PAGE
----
Jump to ContentJump to Main Navigation
Romanticism, Economics and the Question of ‘Culture’$
Users without a subscription are not able to see the full content.

Philip Connell

Print publication date: 2005

Print ISBN-13: 9780199282050

Published to Oxford Scholarship Online: January 2010

DOI: 10.1093/acprof:oso/9780199282050.001.0001

Show Summary Details
Page of

PRINTED FROM OXFORD SCHOLARSHIP ONLINE (www.oxfordscholarship.com). (c) Copyright Oxford University Press, 2017. All Rights Reserved. Under the terms of the licence agreement, an individual user may print out a PDF of a single chapter of a monograph in OSO for personal use (for details see http://www.oxfordscholarship.com/page/privacy-policy).date: 18 February 2018

Robert Southey and the Infections of Commerce

Robert Southey and the Infections of Commerce

Chapter:
(p.234) Chapter Five Robert Southey and the Infections of Commerce
Source:
Romanticism, Economics and the Question of ‘Culture’
Author(s):

PHILIP CONNELL

Publisher:
Oxford University Press
DOI:10.1093/acprof:oso/9780199282050.003.0005

Two texts, when taken together, define the limits of ‘Romantic conservatism’ in 19th-century England: Samuel Taylor Coleridge's Church and State and Robert Southey's Colloquies on the Progress and Prospects of Society. Both were published in 1829, the year of the Emancipation Act, and both were informed in important ways by the Catholic question. Yet the ideological differences between the two works are pronounced, to the extent that while Church and State, in developing the themes of the Lay Sermons and Aids to Reflection (1825), was to prove a foundational text of the Broad Church movement, the Colloquies went on to become closely associated with Ultra Protestantism, the paternalistic Tory radicalism of Michael Thomas Sadler and Richard Oastler, and the nostalgic nationalism of the Young England movement.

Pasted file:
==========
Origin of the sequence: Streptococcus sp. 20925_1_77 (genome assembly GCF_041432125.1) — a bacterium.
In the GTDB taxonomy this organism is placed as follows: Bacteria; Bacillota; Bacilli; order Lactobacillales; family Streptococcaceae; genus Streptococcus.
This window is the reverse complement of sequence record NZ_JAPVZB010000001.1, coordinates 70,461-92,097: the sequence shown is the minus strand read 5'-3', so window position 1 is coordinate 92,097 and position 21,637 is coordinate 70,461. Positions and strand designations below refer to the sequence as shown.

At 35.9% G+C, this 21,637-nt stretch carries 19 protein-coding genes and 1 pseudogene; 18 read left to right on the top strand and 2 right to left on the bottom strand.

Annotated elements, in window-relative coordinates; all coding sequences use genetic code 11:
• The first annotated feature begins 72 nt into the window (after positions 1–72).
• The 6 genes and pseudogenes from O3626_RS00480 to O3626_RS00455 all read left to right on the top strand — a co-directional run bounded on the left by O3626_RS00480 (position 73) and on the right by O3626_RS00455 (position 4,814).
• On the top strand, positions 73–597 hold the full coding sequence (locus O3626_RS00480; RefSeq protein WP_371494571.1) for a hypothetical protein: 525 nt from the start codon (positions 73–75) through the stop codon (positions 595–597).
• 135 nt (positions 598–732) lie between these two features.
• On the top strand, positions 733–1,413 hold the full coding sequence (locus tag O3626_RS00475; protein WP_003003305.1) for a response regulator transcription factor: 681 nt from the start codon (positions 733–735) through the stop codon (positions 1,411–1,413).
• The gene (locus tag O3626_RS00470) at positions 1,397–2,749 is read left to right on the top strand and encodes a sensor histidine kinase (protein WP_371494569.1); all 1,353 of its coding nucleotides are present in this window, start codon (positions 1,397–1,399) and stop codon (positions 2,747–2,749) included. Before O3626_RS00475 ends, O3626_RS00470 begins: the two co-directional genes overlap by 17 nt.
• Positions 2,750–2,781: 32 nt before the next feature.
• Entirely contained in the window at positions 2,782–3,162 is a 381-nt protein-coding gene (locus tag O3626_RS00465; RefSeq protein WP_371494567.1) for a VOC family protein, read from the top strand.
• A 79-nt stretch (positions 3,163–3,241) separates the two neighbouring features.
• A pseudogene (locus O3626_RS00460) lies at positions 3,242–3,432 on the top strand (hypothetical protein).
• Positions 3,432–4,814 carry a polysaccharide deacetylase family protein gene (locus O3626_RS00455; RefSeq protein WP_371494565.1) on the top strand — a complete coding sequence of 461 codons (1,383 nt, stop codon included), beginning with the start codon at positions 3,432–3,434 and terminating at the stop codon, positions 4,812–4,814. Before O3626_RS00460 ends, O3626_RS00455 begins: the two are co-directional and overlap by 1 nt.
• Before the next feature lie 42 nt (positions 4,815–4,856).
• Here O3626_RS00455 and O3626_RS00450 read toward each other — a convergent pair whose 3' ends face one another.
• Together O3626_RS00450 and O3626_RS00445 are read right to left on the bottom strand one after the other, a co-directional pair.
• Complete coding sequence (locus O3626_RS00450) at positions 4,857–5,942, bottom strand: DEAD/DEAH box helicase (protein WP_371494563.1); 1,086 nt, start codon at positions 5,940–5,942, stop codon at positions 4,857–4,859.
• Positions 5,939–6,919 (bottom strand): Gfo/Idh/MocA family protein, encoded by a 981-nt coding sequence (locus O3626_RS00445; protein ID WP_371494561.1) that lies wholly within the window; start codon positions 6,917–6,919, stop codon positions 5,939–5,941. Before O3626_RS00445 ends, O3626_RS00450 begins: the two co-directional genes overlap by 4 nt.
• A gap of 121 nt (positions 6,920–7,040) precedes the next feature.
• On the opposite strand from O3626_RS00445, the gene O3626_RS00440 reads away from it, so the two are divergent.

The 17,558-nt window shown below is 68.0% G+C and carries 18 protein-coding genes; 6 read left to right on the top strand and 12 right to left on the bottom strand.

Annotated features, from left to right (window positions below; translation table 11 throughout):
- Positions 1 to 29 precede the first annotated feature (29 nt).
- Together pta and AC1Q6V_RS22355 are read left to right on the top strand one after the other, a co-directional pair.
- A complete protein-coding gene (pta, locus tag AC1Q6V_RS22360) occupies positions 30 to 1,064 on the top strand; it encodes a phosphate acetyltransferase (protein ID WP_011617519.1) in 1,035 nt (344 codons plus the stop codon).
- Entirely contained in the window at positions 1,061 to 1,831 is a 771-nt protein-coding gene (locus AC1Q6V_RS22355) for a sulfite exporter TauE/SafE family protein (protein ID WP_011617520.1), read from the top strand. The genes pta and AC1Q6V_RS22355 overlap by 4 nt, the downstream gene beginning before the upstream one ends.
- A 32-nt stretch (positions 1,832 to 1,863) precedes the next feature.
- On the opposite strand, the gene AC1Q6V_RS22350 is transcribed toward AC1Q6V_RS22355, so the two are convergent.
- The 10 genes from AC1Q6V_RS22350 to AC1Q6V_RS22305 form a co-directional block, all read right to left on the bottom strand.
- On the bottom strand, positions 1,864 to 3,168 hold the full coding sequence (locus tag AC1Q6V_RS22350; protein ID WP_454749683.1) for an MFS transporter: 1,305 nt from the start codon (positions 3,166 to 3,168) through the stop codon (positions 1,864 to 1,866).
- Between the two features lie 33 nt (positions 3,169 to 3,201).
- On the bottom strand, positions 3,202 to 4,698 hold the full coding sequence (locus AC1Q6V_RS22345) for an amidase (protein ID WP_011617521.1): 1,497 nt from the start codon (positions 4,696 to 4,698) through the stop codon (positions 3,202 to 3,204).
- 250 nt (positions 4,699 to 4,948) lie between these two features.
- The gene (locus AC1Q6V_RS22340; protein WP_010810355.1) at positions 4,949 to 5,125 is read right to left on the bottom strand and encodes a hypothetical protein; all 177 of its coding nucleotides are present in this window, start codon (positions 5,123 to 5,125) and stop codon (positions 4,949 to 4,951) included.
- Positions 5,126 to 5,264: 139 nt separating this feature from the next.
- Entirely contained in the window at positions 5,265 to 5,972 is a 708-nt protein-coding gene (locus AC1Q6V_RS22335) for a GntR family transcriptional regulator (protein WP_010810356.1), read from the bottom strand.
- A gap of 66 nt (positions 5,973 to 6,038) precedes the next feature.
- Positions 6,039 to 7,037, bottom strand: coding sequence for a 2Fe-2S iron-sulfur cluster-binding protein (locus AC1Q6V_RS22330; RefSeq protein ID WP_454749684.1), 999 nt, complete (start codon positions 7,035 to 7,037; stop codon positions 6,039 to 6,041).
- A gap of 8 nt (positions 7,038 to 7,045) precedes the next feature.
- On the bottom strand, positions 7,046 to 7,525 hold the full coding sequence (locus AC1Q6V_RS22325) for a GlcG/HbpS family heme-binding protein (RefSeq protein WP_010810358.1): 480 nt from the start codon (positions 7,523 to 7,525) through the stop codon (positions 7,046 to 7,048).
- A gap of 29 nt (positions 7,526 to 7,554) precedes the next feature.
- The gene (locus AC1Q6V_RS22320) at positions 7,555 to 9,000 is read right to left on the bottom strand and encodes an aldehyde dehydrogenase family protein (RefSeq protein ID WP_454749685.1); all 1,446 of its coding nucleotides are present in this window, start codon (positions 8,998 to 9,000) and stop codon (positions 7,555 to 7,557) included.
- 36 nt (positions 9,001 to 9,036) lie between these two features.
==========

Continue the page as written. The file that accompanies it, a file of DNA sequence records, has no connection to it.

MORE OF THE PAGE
Keywords:   Robert Southey, commerce, England, Ultra Protestantism, Catholic question, Broad Church movement, Samuel Taylor Coleridge, radicalism, nationalism

Oxford Scholarship Online requires a subscription or purchase to access the full text of books within the service. Public users can however freely search the site and view the abstracts and keywords for each book and chapter.

Please, subscribe or login to access full text content.

If you think you should have access to this title, please contact your librarian.

To troubleshoot, please check our FAQs , and if you can't find the answer there, please contact us .